How Do You Make Sure Your Bright Idea Is a Big Idea?
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How ENGIE developed a Centre of Excellence for Robotic Process Automation
For a term that is bandied about so frequently, innovation is not always done very well. First, the innovative idea has to be relevant to the business. It also has to provide a, usually quick, return on investment. Toughest of all, when it’s a winner, it has to be rolled out across the whole enterprise, so that the benefits of this new notion or invention can be maximised. That’s often where the real difficulties lie – scaling up innovation.
In this article, Martin Ruane, Programme Director at ENGIE, sets out how to make a big success of innovation. When ENGIE initially embarked on its (now national award-winning) Robotic Process Automation (RPA) programme back in 2014, it was determined that it would have the systems and structures in place to be able to roll out the technology at scale. It would make sure it could identify RPA opportunities across the enterprise; educate key stakeholders to gain acceptance for RPA; and evidence early returns on investment (from financial, to human) to secure further support.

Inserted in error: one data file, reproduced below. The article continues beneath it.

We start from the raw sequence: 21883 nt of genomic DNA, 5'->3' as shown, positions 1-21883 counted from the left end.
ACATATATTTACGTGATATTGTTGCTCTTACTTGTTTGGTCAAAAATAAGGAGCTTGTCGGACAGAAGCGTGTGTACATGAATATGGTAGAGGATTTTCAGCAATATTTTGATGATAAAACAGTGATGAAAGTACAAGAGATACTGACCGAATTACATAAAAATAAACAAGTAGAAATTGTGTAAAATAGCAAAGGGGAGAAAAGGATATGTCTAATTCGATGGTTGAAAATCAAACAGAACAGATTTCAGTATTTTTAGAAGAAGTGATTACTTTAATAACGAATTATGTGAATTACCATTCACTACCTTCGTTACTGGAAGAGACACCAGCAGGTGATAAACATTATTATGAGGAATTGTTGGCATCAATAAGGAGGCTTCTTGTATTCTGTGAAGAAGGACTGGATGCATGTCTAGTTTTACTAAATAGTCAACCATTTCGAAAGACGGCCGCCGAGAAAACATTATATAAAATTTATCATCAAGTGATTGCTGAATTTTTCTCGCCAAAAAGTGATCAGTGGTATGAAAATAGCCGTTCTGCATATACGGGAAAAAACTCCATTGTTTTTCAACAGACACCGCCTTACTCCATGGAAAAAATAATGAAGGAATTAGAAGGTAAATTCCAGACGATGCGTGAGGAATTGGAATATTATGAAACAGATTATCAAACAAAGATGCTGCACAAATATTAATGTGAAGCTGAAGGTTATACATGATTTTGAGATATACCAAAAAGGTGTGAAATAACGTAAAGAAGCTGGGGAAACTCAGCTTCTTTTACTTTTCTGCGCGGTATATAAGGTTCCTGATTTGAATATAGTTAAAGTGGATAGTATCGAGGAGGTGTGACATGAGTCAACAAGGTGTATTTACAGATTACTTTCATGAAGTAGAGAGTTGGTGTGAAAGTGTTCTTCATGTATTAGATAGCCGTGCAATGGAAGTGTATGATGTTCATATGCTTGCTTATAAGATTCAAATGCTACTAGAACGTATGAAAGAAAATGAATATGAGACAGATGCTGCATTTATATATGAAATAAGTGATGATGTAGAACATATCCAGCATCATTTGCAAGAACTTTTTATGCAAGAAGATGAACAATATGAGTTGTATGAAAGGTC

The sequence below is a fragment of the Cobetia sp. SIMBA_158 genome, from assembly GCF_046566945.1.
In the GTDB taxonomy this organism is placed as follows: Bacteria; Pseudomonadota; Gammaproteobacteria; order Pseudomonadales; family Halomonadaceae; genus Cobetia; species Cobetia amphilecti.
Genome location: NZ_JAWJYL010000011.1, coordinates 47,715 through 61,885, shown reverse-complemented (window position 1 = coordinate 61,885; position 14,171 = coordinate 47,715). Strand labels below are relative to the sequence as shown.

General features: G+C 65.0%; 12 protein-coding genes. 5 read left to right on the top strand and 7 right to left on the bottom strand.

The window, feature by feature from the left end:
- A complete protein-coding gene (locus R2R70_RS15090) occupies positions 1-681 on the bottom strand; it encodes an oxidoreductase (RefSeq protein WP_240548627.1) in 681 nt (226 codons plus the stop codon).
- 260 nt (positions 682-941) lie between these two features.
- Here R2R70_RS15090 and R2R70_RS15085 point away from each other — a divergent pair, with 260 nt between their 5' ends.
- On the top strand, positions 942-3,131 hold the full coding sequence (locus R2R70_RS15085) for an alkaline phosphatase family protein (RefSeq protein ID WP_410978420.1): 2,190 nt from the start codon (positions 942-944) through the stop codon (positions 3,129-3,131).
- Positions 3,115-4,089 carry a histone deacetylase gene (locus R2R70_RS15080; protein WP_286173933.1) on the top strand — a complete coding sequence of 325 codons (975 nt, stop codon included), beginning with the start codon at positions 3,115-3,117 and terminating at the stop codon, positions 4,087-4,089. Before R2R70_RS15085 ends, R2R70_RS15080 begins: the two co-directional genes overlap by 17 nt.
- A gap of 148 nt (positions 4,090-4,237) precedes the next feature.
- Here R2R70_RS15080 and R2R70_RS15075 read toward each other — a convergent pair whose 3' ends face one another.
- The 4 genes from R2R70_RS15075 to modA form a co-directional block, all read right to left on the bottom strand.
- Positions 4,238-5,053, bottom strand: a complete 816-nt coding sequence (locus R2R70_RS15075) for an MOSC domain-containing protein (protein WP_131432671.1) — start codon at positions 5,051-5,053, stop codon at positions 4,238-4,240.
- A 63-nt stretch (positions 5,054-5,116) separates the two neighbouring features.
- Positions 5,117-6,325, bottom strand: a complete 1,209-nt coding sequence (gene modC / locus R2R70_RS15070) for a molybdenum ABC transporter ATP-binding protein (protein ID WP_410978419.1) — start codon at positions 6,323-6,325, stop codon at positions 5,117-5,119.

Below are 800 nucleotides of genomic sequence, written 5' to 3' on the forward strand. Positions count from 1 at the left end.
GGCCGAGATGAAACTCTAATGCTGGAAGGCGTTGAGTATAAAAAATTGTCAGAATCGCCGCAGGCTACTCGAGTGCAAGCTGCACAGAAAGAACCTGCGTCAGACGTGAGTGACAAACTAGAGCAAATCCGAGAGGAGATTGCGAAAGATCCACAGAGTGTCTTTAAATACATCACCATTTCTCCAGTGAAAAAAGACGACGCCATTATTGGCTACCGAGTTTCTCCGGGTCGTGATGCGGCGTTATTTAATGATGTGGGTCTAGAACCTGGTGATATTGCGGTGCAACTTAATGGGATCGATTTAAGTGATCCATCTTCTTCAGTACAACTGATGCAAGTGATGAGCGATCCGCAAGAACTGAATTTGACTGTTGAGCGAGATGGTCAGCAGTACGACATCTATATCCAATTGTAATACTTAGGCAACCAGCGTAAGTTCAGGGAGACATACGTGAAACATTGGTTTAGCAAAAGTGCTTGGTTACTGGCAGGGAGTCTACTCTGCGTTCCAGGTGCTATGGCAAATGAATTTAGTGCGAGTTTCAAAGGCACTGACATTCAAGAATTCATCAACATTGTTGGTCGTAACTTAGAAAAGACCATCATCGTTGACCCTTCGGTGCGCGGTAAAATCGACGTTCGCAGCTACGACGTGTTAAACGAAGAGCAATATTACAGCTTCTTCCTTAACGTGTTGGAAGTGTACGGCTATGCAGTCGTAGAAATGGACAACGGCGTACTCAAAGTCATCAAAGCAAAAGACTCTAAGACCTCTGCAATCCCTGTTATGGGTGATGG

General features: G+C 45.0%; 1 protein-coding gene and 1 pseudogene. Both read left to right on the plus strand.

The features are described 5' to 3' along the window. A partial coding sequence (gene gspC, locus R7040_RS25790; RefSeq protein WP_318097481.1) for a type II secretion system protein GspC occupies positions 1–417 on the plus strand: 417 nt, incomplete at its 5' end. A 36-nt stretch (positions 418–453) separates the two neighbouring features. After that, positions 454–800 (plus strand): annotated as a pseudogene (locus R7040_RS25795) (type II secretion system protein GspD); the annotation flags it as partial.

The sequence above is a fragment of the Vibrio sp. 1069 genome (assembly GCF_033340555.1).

How was this achieved?
It would be simple to say that ENGIE set up a Centre of Excellence (COE) to develop the necessary skills, knowledge, technology and best practice in RPA. But that was the easy bit. To ensure it could be rolled out consistently and deployed as standard practice in multiple areas of the business, the COE had to live up to its name.
The COE team had much to do, across, and up and down the enterprise. It sought top-level buy-in from senior executives, which was crucial to providing the momentum and backing to drive RPA adoption throughout the organisation.
A structured approach to implementation across business requirements, design, build and testing was essential at the outset – agility and flexibility were key components of this methodology.